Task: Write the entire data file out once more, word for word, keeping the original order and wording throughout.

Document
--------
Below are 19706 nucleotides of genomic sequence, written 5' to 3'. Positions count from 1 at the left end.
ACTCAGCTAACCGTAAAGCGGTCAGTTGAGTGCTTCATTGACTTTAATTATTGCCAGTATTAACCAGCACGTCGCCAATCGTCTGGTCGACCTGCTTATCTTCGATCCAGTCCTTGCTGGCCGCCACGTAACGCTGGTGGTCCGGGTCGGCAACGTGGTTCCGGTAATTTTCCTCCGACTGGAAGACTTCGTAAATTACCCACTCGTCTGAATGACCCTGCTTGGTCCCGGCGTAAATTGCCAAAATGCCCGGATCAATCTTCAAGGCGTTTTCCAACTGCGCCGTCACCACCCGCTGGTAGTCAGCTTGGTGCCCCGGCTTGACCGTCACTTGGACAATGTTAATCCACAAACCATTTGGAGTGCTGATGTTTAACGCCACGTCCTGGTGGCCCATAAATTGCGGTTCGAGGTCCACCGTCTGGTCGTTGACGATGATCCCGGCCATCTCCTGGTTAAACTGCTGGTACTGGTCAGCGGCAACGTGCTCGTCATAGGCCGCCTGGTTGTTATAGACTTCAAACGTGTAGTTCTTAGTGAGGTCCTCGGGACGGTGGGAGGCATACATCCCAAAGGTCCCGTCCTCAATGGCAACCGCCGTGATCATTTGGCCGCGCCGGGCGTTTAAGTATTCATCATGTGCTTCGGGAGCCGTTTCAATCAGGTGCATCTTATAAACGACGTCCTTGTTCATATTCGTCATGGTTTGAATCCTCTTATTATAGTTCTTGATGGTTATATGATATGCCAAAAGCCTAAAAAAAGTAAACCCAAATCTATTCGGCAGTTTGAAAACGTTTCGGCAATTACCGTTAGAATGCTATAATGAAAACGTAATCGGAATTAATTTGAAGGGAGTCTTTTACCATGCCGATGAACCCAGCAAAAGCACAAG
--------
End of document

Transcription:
Below are 19706 nucleotides of genomic sequence, written 5' to 3'. Positions count from 1 at the left end.
ACTCAGCTAACCGTAAAGCGGTCAGTTGAGTGCTTCATTGACTTTAATTATTGCCAGTATTAACCAGCACGTCGCCAATCGTCTGGTCGACCTGCTTATCTTCGATCCAGTCCTTGCTGGCCGCCACGTAACGCTGGTGGTCCGGGTCGGCAACGTGGTTCCGGTAATTTTCCTCCGACTGGAAGACTTCGTAAATTACCCACTCGTCTGAATGACCCTGCTTGGTCCCGGCGTAAATTGCCAAAATGCCCGGATCAATCTTCAAGGCGTTTTCCAACTGCGCCGTCACCACCCGCTGGTAGTCAGCTTGGTGCCCCGGCTTGACCGTCACTTGGACAATGTTAATCCACAAACCATTTGGAGTGCTGATGTTTAACGCCACGTCCTGGTGGCCCATAAATTGCGGTTCGAGGTCCACCGTCTGGTCGTTGACGATGATCCCGGCCATCTCCTGGTTAAACTGCTGGTACTGGTCAGCGGCAACGTGCTCGTCATAGGCCGCCTGGTTGTTATAGACTTCAAACGTGTAGTTCTTAGTGAGGTCCTCGGGACGGTGGGAGGCATACATCCCAAAGGTCCCGTCCTCAATGGCAACCGCCGTGATCATTTGGCCGCGCCGGGCGTTTAAGTATTCATCATGTGCTTCGGGAGCCGTTTCAATCAGGTGCATCTTATAAACGACGTCCTTGTTCATATTCGTCATGGTTTGAATCCTCTTATTATAGTTCTTGATGGTTATATGATATGCCAAAAGCCTAAAAAAAGTAAACCCAAATCTATTCGGCAGTTTGAAAACGTTTCGGCAATTACCGTTAGAATGCTATAATGAAAACGTAATCGGAATTAATTTGAAGGGAGTCTTTTACCATGCCGATGAACCCAGCAAAAGCACAAG